From Our Partners The CIP Report

Aging Waterways, Out of the Box Solutions

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Denise Rucker Krepp, EMR USA

On March 28, 2017, the Senate Energy and Natural Resources Committee held a hearing to examine the United States’ increasing dependence on foreign sources of minerals and opportunities to rebuild and improve the country’s supply chain.[1]  Senator Murkoswi, the Chair of the committee, sought input from witnesses on ways to increase domestic production and decrease the time it takes to review permits. She was told that  a seven- to ten-year period isn’t sustainable.

Then Senator Debbie Stabenow asked a transportation question; she wanted to know how important it was from a mining perspective to have well functioning locks and dams. How will the aging infrastructure impact the ability to move goods?

The witness from the U.S. Geological Survey told the Senator that his agency doesn’t focus on transportation infrastructure.  Senator Stabenow, like many in the room, stared at him in surprise. Shouldn’t the federal agency responsible for mapping, collecting, monitoring, and providing science about natural resources be interested in how these resources are moved?

How the Federal Government Spends Its Time

Having worked in three different federal agencies—the Coast Guard, the Transportation Security Administration, and the Maritime Administration, I know that no agency will examine the impact of aging infrastructure unless or until it falls within its core mission mandates.   The Army Corps of Engineers—the agency responsible for the depth of the nation’s rivers and operational capability of its locks—will not welcome this interest.  Instead, they’ll fight to keep them out.

At the Transportation Security Administration, I spent over six months “negotiating” memoranda of understanding (MOUs) with agencies within the Department of Transportation.  The purpose of the MOUs: to outline the roles and missions of each agency and explain how each agency would relate to the others.

I then spent a year fighting with the Department of Energy over a Congressional mandate.  Meanwhile in the words of the 1927 song by Jerome Kern and Oscar Hammerstein “… Ol’ man river…keeps rolling along…” And in the case of the Mississippi River, rolling along includes carrying silt from the upper portion of the river to the lower portion making it harder to navigate.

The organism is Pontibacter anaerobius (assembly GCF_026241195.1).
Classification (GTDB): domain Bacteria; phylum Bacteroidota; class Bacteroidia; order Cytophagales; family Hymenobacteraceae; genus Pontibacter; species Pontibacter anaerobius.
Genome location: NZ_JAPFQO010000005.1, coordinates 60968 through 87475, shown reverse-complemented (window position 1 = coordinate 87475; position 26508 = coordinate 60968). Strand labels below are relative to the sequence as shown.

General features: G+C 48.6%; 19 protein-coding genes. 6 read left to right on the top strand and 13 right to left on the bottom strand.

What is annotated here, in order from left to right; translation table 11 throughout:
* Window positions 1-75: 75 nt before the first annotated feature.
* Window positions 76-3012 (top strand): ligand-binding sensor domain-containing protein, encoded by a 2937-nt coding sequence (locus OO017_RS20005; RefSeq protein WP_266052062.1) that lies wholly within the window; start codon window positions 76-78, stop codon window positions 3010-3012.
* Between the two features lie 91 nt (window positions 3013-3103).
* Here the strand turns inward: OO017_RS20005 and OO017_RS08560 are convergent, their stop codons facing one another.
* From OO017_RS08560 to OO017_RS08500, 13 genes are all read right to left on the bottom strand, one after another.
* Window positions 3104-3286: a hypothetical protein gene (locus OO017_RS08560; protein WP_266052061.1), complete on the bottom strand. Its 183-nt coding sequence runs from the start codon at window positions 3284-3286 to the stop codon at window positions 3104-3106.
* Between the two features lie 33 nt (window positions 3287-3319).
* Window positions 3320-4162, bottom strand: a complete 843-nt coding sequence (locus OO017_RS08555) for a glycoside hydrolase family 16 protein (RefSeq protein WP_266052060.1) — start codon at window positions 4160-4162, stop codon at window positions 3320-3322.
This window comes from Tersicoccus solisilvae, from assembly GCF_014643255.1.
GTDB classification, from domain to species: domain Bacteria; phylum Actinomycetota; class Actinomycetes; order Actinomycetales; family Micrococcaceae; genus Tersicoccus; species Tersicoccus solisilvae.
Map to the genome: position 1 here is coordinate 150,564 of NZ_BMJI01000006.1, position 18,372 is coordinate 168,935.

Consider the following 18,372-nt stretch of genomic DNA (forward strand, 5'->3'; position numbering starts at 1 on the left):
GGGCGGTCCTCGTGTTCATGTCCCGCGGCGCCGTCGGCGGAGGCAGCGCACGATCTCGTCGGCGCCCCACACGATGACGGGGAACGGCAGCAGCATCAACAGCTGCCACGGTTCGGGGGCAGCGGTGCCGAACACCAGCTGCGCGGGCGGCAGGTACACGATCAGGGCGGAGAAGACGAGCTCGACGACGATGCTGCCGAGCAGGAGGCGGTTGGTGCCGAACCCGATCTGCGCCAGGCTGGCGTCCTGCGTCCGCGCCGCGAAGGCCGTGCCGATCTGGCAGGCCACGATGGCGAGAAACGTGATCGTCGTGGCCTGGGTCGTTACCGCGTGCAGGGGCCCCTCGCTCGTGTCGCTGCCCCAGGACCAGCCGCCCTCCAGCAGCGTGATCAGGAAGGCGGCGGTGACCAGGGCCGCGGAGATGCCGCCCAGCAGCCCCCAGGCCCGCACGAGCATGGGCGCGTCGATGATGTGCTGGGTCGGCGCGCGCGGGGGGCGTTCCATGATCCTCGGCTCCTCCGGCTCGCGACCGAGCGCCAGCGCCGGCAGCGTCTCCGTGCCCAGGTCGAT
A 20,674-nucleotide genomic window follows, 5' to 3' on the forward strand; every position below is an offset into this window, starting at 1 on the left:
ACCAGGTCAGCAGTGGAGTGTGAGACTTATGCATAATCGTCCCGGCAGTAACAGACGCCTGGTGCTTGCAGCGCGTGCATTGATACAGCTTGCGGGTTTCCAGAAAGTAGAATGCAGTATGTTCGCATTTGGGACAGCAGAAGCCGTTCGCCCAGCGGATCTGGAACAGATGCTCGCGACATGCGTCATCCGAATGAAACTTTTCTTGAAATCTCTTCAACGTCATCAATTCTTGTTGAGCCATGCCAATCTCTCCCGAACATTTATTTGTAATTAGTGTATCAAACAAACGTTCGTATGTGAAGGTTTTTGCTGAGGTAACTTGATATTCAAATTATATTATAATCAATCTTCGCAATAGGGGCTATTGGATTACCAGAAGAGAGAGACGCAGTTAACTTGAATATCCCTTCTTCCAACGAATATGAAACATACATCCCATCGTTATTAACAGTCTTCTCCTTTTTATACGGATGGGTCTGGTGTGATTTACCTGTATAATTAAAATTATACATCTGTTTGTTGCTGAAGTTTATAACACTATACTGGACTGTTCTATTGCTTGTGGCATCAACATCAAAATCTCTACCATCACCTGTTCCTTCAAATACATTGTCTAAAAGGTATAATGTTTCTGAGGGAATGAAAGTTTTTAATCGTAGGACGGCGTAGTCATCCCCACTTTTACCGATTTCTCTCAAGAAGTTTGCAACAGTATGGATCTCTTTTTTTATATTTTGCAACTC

Now, I’m talking about bureaucratic infighting because the time spent on these petty squabbles can be better used repairing the aging locks and improving the navigability of the country’s waterways.

Aging Infrastructure

I recently did a quick Google search to get information about one of the country’s major waterways, the Mississippi River, starting with the National Park Service website. I was amazed by the data it provided.  The Mississippi River’s watershed stretches from the Allegheny Mountains to the Rocky Mountains.  Ninety-two percent of the country’s agricultural exports are grown in the Mississippi River basin.  These goods are then moved via barges for sale in other countries.[2]

While the National Park Service website does not report the amount of metallic material transported along the Mississippi River, one can find where minerals are mined and metals are produced in the 2017 USGS Mineral Commodity Summary.[3]  Lead, zinc, copper, and silver are mined in Missouri.  Sulphur is found in Louisiana, Illinois, and Mississippi.  However, there are only two references to waterborne transportation and no discussion of the impact on the supply chain when waterborne routes are closed.

So which federal agency is responsible for tracking if the Mississippi River is open or closed?  The U.S. Coast Guard.[4]  This agency is responsible for improving  navigation. If a navigable waterway must be closed because of an accident, oil spill, or low water,  the U.S. Coast Guard will make the call.

Telling a barge operator that the Mississippi River is closed is not a popular job, but the Coast Guard has done it.  In 2012, the Coast Guard closed 11 miles of the river because, according to a Fox News report, low water levels prevented commercial vessel traffic from moving.[5] Over 100 vessels were stuck, fully laden. They could not move until the Army Corps of Engineers dredged the river.